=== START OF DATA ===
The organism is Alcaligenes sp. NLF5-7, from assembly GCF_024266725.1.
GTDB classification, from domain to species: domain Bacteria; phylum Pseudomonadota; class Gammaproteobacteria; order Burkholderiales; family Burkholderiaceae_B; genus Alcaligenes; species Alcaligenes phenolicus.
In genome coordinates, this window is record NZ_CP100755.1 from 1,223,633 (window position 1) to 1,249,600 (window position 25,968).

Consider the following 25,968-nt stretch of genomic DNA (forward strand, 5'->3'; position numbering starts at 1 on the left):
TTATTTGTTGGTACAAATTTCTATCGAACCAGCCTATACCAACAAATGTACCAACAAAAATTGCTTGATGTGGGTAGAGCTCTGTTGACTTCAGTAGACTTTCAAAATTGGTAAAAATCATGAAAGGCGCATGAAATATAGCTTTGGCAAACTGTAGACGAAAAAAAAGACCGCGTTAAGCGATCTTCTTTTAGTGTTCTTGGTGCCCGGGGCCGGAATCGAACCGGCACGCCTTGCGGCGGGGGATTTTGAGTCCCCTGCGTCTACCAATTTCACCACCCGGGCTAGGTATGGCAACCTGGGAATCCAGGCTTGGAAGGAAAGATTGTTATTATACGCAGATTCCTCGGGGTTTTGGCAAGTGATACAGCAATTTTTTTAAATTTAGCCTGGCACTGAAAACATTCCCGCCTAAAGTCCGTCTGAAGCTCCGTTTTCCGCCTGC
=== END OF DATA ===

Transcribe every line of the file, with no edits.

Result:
The organism is Alcaligenes sp. NLF5-7, from assembly GCF_024266725.1.
GTDB classification, from domain to species: domain Bacteria; phylum Pseudomonadota; class Gammaproteobacteria; order Burkholderiales; family Burkholderiaceae_B; genus Alcaligenes; species Alcaligenes phenolicus.
In genome coordinates, this window is record NZ_CP100755.1 from 1,223,633 (window position 1) to 1,249,600 (window position 25,968).

Consider the following 25,968-nt stretch of genomic DNA (forward strand, 5'->3'; position numbering starts at 1 on the left):
TTATTTGTTGGTACAAATTTCTATCGAACCAGCCTATACCAACAAATGTACCAACAAAAATTGCTTGATGTGGGTAGAGCTCTGTTGACTTCAGTAGACTTTCAAAATTGGTAAAAATCATGAAAGGCGCATGAAATATAGCTTTGGCAAACTGTAGACGAAAAAAAAGACCGCGTTAAGCGATCTTCTTTTAGTGTTCTTGGTGCCCGGGGCCGGAATCGAACCGGCACGCCTTGCGGCGGGGGATTTTGAGTCCCCTGCGTCTACCAATTTCACCACCCGGGCTAGGTATGGCAACCTGGGAATCCAGGCTTGGAAGGAAAGATTGTTATTATACGCAGATTCCTCGGGGTTTTGGCAAGTGATACAGCAATTTTTTTAAATTTAGCCTGGCACTGAAAACATTCCCGCCTAAAGTCCGTCTGAAGCTCCGTTTTCCGCCTGC